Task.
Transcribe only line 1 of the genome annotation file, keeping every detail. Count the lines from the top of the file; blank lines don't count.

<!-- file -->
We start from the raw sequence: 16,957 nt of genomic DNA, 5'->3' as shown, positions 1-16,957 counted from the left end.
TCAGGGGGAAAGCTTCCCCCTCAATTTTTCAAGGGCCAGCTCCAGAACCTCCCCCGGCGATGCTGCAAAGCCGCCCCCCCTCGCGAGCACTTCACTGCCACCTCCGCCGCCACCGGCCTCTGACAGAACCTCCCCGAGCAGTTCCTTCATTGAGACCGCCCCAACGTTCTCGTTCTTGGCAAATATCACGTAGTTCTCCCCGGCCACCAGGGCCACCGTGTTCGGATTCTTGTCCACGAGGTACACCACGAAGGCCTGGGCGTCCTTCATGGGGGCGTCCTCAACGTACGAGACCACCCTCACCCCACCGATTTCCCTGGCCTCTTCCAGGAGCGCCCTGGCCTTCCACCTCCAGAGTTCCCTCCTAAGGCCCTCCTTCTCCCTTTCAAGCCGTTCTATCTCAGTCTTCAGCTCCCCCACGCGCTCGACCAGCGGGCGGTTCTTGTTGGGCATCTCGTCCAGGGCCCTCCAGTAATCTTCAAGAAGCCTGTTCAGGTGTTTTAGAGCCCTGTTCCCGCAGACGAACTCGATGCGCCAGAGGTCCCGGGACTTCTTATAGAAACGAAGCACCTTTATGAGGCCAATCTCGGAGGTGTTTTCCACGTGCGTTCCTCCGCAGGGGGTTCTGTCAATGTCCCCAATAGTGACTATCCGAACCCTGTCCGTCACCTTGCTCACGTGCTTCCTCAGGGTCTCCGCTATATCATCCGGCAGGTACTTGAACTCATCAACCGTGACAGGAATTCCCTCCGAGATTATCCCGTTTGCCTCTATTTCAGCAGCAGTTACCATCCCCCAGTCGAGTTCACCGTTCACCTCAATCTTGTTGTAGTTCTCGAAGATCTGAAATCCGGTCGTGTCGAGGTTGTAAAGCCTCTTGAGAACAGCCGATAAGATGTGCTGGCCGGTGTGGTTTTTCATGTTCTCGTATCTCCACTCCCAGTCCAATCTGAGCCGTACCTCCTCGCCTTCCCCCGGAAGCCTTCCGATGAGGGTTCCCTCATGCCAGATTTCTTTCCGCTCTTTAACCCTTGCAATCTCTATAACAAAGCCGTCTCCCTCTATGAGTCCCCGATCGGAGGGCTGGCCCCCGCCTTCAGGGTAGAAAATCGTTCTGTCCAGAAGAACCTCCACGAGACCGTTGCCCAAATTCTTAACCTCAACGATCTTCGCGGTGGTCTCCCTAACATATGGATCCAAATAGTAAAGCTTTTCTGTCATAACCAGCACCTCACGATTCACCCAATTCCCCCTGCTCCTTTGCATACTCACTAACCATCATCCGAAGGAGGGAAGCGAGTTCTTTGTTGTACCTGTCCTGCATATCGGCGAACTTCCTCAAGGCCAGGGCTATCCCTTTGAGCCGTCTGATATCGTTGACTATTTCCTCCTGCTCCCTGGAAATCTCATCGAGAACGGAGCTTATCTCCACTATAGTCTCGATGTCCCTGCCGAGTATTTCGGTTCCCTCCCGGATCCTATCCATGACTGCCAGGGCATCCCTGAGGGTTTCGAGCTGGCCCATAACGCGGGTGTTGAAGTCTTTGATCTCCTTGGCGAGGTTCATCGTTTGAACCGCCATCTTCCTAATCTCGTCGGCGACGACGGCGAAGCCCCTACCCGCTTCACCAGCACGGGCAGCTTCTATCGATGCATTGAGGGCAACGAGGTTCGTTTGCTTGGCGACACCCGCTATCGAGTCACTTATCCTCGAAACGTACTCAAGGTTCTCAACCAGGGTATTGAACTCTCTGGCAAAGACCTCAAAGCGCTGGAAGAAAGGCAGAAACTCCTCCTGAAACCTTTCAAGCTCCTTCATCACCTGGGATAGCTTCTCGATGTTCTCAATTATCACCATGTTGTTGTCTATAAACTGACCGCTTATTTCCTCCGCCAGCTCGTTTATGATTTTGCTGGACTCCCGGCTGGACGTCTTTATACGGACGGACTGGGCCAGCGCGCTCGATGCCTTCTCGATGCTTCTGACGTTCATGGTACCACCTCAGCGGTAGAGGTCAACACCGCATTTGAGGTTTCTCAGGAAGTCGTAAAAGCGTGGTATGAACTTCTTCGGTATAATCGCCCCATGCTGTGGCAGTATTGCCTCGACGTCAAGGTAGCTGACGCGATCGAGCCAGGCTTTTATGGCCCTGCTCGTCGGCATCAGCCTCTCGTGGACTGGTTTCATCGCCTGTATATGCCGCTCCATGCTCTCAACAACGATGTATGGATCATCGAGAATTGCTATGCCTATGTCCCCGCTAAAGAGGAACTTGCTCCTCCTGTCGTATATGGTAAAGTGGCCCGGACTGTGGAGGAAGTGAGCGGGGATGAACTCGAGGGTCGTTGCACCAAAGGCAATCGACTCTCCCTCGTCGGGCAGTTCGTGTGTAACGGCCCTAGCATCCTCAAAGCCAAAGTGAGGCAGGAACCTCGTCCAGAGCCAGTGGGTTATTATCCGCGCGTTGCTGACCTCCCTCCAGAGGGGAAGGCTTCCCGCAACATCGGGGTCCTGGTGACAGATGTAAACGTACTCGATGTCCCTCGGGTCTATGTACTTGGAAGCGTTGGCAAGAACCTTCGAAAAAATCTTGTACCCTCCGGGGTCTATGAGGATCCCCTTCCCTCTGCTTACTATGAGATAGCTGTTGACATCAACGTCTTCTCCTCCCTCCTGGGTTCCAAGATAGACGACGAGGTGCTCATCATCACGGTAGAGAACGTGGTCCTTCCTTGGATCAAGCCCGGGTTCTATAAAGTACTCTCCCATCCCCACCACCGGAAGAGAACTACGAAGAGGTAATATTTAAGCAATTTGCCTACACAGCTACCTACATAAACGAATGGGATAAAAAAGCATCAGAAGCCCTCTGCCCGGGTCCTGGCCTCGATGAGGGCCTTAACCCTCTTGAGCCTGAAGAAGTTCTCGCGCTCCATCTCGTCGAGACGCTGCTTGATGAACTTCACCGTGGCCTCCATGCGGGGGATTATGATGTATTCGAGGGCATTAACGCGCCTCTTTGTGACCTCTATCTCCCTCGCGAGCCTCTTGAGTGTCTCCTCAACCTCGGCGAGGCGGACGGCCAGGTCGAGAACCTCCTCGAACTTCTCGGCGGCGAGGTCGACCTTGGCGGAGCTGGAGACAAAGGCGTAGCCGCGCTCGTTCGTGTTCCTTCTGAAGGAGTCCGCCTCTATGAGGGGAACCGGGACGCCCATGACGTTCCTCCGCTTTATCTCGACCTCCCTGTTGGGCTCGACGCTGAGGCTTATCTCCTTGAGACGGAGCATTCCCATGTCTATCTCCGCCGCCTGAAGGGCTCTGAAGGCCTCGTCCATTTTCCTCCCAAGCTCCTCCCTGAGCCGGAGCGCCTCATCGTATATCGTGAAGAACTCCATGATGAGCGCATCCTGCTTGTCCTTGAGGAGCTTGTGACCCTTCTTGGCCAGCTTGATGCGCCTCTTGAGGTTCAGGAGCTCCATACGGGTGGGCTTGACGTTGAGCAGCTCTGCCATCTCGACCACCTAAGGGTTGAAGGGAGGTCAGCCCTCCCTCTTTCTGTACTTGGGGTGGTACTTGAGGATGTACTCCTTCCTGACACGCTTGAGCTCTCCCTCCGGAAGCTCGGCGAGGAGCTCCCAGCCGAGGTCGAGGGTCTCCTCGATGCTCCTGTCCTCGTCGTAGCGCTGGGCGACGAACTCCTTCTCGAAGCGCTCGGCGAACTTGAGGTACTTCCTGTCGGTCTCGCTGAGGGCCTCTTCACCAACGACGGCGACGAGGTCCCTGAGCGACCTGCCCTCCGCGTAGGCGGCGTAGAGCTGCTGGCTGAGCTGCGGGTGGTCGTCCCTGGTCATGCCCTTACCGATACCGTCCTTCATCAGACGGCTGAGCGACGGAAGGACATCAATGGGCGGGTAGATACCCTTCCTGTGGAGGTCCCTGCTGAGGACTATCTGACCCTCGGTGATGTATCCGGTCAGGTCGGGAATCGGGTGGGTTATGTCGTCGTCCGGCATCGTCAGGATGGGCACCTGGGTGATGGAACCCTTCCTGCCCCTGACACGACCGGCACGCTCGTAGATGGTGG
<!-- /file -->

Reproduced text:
We start from the raw sequence: 16,957 nt of genomic DNA, 5'->3' as shown, positions 1-16,957 counted from the left end.